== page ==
a distributor housing including a supply inlet circuit, a plurality of delivery passages and a bore;
a fuel distribution rotor rotatably mounted in said bore, said rotor including a receiving passage for receiving supply fuel from said supply inlet circuit and an outlet port formed in an outer surface of said rotor and fluidically connected to said receiving passage, said outlet port positioned for sequential alignment with said plurality of delivery passages; and
a rotor cooling means for cooling said rotor during operation, said rotor cooling means including a cooling circuit formed in said outer surface of said rotor adjacent said outlet port and a continuous cooling fuel supply means for continuously delivering cooling fuel to said cooling circuit during rotation of said rotor to maintain a continuous flow of cooling fuel through said cooling circuit throughout rotation of said rotor, said rotor cooling means further including an intermittent cooling flow supply means for intermittently supplying cooling fuel to said receiving passage and said supply inlet circuit between injection events.
32. The fuel distributor of claim 31, wherein said cooling circuit includes at least one annular cooling groove formed in said outer surface of said rotor.
33. The fuel distributor of claim 32, wherein said at least one annular cooling groove includes a first annular cooling groove positioned on one side of said outlet port and a second annular cooling groove positioned on an opposite side of said outlet port.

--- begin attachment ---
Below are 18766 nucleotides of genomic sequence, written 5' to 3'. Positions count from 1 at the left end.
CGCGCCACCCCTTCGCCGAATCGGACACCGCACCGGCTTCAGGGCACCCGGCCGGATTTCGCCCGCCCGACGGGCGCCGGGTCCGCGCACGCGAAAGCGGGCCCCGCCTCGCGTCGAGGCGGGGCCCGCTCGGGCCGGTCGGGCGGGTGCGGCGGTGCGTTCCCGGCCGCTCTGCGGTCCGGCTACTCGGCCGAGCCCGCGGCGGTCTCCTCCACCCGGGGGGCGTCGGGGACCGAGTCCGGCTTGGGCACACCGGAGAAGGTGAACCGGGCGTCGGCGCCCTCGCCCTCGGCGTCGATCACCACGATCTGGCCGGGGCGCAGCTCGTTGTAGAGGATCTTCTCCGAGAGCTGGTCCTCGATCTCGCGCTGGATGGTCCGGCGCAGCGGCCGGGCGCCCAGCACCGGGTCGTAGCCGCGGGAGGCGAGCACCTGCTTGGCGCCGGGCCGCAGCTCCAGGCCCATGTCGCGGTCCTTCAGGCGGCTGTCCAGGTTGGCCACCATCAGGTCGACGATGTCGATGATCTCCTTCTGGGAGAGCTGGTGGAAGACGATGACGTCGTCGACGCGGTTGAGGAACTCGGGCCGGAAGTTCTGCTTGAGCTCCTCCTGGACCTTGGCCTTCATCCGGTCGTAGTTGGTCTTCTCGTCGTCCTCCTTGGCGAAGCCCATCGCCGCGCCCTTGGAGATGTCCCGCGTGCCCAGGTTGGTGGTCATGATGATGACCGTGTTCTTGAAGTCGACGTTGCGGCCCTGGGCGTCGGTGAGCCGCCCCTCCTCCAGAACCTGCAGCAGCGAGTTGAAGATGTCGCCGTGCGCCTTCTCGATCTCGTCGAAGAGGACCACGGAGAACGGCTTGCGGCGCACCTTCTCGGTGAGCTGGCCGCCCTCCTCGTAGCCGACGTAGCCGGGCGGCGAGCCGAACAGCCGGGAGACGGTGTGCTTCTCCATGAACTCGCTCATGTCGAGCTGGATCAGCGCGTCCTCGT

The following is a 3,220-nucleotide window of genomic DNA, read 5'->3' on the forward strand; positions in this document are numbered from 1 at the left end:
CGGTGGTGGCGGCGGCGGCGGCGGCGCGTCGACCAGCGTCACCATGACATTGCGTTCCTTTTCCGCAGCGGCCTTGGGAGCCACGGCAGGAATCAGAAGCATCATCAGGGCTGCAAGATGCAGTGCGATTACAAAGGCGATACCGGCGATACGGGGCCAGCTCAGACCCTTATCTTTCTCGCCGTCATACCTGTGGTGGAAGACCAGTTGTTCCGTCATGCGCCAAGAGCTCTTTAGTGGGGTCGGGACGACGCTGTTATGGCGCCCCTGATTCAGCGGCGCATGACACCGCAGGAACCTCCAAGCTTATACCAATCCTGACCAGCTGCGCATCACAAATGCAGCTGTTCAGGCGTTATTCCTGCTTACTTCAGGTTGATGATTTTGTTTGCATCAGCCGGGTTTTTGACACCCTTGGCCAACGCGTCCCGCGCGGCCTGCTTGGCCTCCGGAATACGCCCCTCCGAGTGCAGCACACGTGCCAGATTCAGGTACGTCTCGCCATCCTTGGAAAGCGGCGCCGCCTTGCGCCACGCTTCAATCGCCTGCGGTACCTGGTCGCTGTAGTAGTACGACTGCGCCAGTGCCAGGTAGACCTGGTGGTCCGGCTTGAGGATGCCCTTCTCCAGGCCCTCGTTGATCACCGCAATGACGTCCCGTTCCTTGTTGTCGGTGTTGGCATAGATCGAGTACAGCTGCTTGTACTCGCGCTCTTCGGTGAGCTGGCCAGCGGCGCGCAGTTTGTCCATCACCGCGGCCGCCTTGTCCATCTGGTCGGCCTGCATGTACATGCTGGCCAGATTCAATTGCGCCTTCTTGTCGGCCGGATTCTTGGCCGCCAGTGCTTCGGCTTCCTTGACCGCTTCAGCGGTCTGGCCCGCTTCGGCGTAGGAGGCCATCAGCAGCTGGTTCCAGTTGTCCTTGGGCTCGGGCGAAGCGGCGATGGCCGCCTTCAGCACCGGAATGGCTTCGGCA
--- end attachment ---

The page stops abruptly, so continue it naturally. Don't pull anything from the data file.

34. The fuel distributor of claim 33, wherein said continuous cooling fuel supply means includes a supply passage formed in said distributor housing and positioned for continuous fluidic communication with said first annular cooling groove, said cooling circuit further including at least one axial groove extending between said first and said second annular cooling grooves.
35. The fuel distributor of claim 31, wherein said intermittent cooling flow supply means including a plurality of connector passages formed in said rotor in fluidic communication with said receiving passage and spaced circumferentially around said rotor, said intermittent cooling flow supply means further including at least one branch passage formed in said distributor housing for sequentially communicating with said plurality of connector passages during rotation of said rotor.
36. The fuel distributor of claim 35, wherein said at least one branch passage includes a first branch passage fluidically connected to said continuous cooling fuel supply means upstream of said coolant circuit and a second branch passage fluidically connected to said coolant circuit.
37. The fuel distributor of claim 31, wherein said continuous cooling fuel supply means includes a drain flow circuit in fluidic communication with said cooling circuit, said drain flow circuit including an annular clearance gap formed between said outer surface of said rotor and said distributor housing.
38. The fuel distributor of claim 31, further including a pressure balancing means for balancing fuel pressure forces acting on said rotor during rotation, said pressure balancing means including a pressure area defining means for defining a high pressure area on said outer surface of said rotor adjacent said outlet port on which fuel pressure acts during an injection event, wherein said pressure balancing means further includes two balancing ports formed in said outer surface of said rotor on an opposite side of said rotor from said outlet port.